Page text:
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Title: Behavioral responses of anadromous Blueback Herring and American Shad to high-frequency sound, flow and a wing wall in St. Stephen Tailrace, South Carolina
Authors: Ploskey, Gene R.
Pickens, James L.
Weeks, Gary N.
Keywords: Fishes--Behavior
Blueback herring
American shad
Publisher: Environmental Laboratory (U.S.)
U.S. Army Engineer Waterways Experiment Station.
Series/Report no.: Technical Report ; EL-94-7
Abstract: In March 1992, we used fixed-aspect hydroacoustics in St. Stephen tailrace to monitor responses of fishes (mostly anadromous blueback herring and American shad) to high-frequency (118 kHz) sound, flow, and the north wing wall. A 118-kHz transducer was aimed 4.6 m below the end of the north wing wall from a location 20 m downstream and near the north bank. It was used to guide fish around the end of the wing wall, which was believed to be an impediment to the movement of fish to the fish lift on the north side of the tailrace. However, 5 days of sampling clearly revealed that the wall does not hinder the movement of fish around the end of the wall. Observations of fish behavior were made during generation limited to the two turbines on the south side of the tailrace. Over 80 percent of targets observed moving upstream against current encountered a 0.3- to 0.7-m/sec eddy and followed it around the end of the wall rather than entering the area behind the wing wall, on "sound on" and "sound off' days. The eddy moved from the north bank, 20 m below the end of the north wing wall, to and around the end of the wall, and back toward the fish lift and St. Stephen Dam. The mean percent passage around the north wall on days when 118-kHz sounds were transmitted (119 percent) did not differ significantly from that observed on control days when no 118-kHz sounds were transmitted (83 percent). A conservative estimate of total passage would be about 1,314 fish/hour, assuming we sampled all depths that contained fish (the top 42 percent) but only one-third of the width they might have passed through. Cast netting from the end of the north wing wall , occasionally at targets tracked with hydroacoustics, captured nine American shad, five blueback herring, and one mullet. No debris was collected. Electroshocking showed that the ratio of the number of alosids to the number of "other" fishes in area behind the north wing wall was low at 1030 hr (0.03) and 1330 hr (0.1) but much higher from 1530 to1900 hr (4.9 to 25.3) while we tracked fish. Noise associated with turbulent flow during three-unit generation prevented us from tracking fish in the vicinity of the wall from 1900 to 1400 hr daily. Three-unit generation did not affect our sampling of fish density in the sheltered area behind the wing wall. Echo-integration data show that densities of fish behind the wall were 10 to 24 percent lower on days where 118-kHz sounds were transmitted than they were on silent days. Given patterns of fish movement observed on all days of sampling, we do not recommend the installation of a high-frequency sound system to guide fish or any alteration of tailrace wing walls solely to remove these supposed impediments to upstream movements of fish. However, our results clearly show how important flow patterns are to fish navigating the tailrace of St. Stephen Dam and how adept fish are at using them . Our only reservation about the results is that the fish lift, which normally would have released 200- to 310-cfs flows along the north wing wall to attract fish, was not operable in early March when our surveys were conducted. How attraction releases might have changed flow patterns in the area of the north wing wall or the behavior of fish is not known.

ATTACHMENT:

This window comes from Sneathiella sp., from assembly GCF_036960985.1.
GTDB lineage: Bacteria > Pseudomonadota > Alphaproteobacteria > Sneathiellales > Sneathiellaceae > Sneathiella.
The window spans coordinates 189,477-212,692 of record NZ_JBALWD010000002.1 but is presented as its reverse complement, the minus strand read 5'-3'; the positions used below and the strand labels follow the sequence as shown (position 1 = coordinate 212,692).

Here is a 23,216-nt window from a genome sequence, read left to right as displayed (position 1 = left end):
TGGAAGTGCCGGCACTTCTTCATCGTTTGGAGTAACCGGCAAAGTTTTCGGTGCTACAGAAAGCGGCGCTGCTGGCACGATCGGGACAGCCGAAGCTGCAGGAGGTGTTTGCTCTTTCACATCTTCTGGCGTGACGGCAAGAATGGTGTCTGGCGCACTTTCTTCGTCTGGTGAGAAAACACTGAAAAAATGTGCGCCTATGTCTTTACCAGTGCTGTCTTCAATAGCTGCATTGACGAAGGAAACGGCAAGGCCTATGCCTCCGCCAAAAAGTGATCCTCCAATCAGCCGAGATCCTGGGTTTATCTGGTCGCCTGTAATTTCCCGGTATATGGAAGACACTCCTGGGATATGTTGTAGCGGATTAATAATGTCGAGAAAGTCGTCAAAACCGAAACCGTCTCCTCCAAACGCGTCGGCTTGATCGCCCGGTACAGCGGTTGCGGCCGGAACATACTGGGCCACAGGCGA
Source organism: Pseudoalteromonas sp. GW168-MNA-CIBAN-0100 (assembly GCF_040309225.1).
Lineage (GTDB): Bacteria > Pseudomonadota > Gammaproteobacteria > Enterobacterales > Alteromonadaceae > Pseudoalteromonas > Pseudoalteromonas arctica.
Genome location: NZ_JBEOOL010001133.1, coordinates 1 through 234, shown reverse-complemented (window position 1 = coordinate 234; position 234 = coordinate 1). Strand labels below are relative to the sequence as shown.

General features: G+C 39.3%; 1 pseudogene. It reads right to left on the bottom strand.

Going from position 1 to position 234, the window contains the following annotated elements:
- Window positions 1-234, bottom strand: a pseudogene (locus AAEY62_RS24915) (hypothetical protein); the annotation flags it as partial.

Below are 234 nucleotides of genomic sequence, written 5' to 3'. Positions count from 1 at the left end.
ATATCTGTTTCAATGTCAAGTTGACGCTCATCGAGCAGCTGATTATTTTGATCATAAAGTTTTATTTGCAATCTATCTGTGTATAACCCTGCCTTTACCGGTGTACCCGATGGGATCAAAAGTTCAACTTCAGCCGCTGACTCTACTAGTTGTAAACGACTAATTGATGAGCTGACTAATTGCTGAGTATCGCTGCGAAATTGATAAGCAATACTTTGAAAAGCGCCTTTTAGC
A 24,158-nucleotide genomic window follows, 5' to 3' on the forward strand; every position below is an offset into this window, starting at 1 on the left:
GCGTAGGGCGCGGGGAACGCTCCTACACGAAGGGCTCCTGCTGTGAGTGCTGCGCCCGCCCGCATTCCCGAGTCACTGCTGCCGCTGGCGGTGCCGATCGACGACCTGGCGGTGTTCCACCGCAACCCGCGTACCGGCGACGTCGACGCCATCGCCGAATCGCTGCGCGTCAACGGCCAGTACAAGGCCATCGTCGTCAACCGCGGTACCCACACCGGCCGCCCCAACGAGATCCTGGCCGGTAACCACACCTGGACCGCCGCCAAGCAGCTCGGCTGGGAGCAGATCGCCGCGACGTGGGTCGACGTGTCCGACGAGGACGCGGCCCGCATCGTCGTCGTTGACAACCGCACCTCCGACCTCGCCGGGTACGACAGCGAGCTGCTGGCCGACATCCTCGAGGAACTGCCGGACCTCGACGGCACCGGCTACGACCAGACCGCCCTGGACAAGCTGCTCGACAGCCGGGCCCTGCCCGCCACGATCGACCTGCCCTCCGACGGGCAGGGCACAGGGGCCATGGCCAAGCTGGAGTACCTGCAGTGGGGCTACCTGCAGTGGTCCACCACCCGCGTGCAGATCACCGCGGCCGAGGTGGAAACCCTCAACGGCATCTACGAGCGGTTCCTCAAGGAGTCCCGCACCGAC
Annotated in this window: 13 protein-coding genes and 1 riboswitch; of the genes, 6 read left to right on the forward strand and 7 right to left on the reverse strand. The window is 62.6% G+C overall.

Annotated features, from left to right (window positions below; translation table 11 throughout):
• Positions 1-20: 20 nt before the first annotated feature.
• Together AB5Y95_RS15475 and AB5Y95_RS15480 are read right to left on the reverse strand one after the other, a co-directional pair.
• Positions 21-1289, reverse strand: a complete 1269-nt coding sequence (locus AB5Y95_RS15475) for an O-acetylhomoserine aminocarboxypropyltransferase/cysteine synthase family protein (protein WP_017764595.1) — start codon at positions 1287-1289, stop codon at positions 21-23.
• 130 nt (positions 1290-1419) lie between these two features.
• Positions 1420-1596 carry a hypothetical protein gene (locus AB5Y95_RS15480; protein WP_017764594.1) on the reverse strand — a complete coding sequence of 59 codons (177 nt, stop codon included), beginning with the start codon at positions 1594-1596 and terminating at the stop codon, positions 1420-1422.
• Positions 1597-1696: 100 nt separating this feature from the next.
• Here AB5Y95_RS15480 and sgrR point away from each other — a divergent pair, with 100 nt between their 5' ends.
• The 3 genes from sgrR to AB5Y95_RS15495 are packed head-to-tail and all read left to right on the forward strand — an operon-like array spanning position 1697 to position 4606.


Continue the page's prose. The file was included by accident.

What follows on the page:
Description: Technical Report
Gov't Doc #: Technical Report EL-94-7
Rights: Approved for Public Release; Distribution is Unlimited
Size: 70 pages/23.99 Mb
Appears in Collections:Technical Report

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